The Pittsburgh Penguins, one of the oldest and most successful ice hockey teams in the NHL, have been entertaining crowds since their inaugural season in 1967. However, few fans know about the history of the team’s mascots, from the beloved Penguin Pete to the current fan favorite, Iceburgh. In this article, we will take a trip down memory lane and explore the evolution of the Pittsburgh Penguins’ mascots.
The Pittsburgh Penguins’ first mascot was a live penguin named Penguin Pete. This Humboldt penguin, originally from Ecuador, was on loan from the Highland Park Zoo, which is now the Pittsburgh Zoo & PPG Aquarium. To help him skate on the ice, CMM in Canada made special ice skates for him, and a skater from the University of Pittsburgh taught him how to skate. The sight of a real-life penguin skating on the ice captured the hearts of fans, and Pete made his first appearance at the Civic Arena on February 21, 1968, during a game against the Philadelphia Flyers. He also led the team onto the ice during a game against the Boston Bruins on October 19, 1968. However, Pete made only six more appearances, with his last being on November 16, 1968, during a game with the New York Rangers.
After the death of Penguin Pete, the Pittsburgh Penguins adopted a new penguin mascot, Re-Pete. Like his predecessor, Re-Pete was a Humboldt penguin, but he failed to gain the same popularity. Furthermore, performing animals were no longer widely accepted in the early 1970s.
For twenty years, the Pittsburgh Penguins did not have an official mascot until 1991, when Martha Johnson, wife of then-coach Badger Bob Johnson, suggested the team adopt a new mascot. However, it was decided that the new mascot would not be a live animal. To help come up with a name, the team held a contest through a local restaurant chain, and Iceburgh was born. Resembling a King Penguin, Iceburgh made his debut on October 6, 1992, at a Pittsburgh Penguins game against the New Jersey Devils.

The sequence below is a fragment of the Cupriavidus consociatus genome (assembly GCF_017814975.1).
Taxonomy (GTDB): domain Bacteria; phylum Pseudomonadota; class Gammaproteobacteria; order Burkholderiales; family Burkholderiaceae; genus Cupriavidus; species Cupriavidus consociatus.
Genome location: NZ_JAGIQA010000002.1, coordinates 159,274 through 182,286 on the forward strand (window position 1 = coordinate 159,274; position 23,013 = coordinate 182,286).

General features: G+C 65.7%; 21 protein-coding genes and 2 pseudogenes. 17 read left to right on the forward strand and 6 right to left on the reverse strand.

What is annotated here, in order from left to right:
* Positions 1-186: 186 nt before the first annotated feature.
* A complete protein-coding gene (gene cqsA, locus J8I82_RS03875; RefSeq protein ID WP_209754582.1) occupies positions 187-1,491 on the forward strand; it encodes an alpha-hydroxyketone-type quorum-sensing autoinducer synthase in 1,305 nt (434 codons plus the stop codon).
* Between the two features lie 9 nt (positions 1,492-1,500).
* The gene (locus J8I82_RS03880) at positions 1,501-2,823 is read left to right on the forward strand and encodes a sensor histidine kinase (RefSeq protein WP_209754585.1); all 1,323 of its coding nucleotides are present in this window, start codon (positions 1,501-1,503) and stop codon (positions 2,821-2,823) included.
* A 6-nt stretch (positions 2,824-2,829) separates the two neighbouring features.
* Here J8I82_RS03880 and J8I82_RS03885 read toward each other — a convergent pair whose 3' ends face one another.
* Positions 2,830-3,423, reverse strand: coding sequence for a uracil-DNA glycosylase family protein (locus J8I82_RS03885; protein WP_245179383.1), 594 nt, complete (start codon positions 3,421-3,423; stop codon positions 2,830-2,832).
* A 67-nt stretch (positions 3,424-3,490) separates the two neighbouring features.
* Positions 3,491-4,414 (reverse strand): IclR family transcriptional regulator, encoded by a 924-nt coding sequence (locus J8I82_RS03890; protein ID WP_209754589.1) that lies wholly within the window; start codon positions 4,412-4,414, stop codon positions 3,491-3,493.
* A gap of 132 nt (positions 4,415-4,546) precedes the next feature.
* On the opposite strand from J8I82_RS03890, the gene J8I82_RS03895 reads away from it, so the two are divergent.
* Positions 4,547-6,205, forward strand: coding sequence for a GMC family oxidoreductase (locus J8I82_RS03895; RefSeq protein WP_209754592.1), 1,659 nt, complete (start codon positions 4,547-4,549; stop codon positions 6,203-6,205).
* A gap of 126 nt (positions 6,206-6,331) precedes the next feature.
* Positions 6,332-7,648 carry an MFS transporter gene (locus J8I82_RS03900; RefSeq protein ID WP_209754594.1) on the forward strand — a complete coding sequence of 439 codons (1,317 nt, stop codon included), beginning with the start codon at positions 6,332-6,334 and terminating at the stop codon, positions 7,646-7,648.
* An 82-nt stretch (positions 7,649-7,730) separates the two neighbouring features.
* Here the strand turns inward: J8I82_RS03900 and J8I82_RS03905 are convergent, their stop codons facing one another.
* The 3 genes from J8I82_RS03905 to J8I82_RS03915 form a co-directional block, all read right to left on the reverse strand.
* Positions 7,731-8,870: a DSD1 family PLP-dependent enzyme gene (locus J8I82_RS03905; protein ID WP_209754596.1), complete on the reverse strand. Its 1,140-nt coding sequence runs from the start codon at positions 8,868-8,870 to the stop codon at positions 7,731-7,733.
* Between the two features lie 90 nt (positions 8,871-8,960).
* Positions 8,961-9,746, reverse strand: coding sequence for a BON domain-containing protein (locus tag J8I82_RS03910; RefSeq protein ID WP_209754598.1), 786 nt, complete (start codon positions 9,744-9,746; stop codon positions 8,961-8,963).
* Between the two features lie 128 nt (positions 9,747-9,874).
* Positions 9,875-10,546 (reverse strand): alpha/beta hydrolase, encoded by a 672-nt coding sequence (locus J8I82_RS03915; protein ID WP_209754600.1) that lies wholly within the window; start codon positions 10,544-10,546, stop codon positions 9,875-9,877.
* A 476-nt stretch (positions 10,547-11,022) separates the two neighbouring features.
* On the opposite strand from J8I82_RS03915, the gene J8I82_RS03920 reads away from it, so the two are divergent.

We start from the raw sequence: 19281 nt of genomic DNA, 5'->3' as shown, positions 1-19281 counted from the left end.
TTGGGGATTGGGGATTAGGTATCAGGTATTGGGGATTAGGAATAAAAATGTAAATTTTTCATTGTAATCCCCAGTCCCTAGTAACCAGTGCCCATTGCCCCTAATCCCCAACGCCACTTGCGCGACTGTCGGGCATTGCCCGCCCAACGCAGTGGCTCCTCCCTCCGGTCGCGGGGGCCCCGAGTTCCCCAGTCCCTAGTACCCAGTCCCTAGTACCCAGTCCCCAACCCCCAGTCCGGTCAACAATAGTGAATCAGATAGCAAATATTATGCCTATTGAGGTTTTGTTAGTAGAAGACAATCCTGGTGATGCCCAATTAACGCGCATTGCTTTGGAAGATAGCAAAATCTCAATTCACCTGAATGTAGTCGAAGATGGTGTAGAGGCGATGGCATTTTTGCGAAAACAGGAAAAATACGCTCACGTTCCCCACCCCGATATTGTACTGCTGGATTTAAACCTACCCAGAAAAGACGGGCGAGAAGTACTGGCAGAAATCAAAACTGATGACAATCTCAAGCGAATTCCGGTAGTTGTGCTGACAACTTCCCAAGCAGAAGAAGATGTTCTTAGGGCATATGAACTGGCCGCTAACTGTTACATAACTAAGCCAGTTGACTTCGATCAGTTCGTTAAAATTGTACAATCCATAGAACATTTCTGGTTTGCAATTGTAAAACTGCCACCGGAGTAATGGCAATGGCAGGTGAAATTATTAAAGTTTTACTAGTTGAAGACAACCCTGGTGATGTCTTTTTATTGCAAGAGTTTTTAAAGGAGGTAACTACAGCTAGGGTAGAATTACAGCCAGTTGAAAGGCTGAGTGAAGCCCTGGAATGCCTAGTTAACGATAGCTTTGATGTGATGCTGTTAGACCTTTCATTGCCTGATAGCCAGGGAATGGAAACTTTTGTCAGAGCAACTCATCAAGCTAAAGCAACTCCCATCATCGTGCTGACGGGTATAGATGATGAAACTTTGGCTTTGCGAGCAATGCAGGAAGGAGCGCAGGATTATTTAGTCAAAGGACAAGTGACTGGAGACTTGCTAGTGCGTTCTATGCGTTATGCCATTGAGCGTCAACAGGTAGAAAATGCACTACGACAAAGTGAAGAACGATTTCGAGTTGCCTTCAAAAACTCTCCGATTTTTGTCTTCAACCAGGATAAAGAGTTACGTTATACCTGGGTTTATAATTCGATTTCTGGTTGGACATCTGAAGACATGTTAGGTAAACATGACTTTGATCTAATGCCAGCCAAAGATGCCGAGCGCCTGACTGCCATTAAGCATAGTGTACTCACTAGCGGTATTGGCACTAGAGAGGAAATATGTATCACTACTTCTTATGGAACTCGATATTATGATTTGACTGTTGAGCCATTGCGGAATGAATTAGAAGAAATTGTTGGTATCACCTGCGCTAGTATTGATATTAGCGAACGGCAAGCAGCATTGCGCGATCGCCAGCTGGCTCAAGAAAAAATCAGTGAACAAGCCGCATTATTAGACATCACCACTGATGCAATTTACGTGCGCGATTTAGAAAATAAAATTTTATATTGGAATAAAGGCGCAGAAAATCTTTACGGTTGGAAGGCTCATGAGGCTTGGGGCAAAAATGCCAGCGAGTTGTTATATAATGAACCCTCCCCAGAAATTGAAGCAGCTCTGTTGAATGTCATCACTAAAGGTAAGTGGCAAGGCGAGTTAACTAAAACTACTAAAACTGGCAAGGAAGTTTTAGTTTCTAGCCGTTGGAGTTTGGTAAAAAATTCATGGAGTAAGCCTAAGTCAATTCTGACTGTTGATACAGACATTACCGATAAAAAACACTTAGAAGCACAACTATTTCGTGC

From the beginning, the mascot was well-received by the Penguins’ fans, who appreciated its unique and fun-loving personality. Despite its size and weight, Iceburgh is quick on its feet and always ready to engage with fans. Whether it’s high-fiving children or dancing on the ice, Iceburgh is always up for a good time. The mascot’s positive and energetic attitude makes it a popular figure among Penguins’ fans, who appreciate its playful spirit and infectious smile. Iceburgh also has a mischievous side, and it is not above playing practical jokes on players or fans.
Iceburgh quickly became a fan favorite, and he is now one of the most recognizable mascots in the NHL. He has worn a variety of customized jerseys, some of which require two goalie-sized jerseys being sewn together. Iceburgh is often seen engaging with fans during games and community events, and he makes an annual appearance at the NHL All-Star Game. He even appeared in the 1995 Jean-Claude Van Damme movie Sudden Death, which was filmed at the Pittsburgh Civic Arena.
From the live penguin of the 1960s to the beloved and iconic Iceburgh of today, the Pittsburgh Penguins’ mascots have come a long way. Although live animals are no longer widely accepted as mascots, the legacy of Penguin Pete lives on through the team’s rich history. Today, Iceburgh continues to entertain fans and represent the Pittsburgh Penguins with enthusiasm, energy, and a strong commitment to the community.
If you want Iceburgh to make an appearance at your upcoming event, click on this link and fill out the online form completely. Please note that Iceburgh’s popularity and busy schedule may sometimes result in scheduling conflicts, but he will do his best to fulfill your request.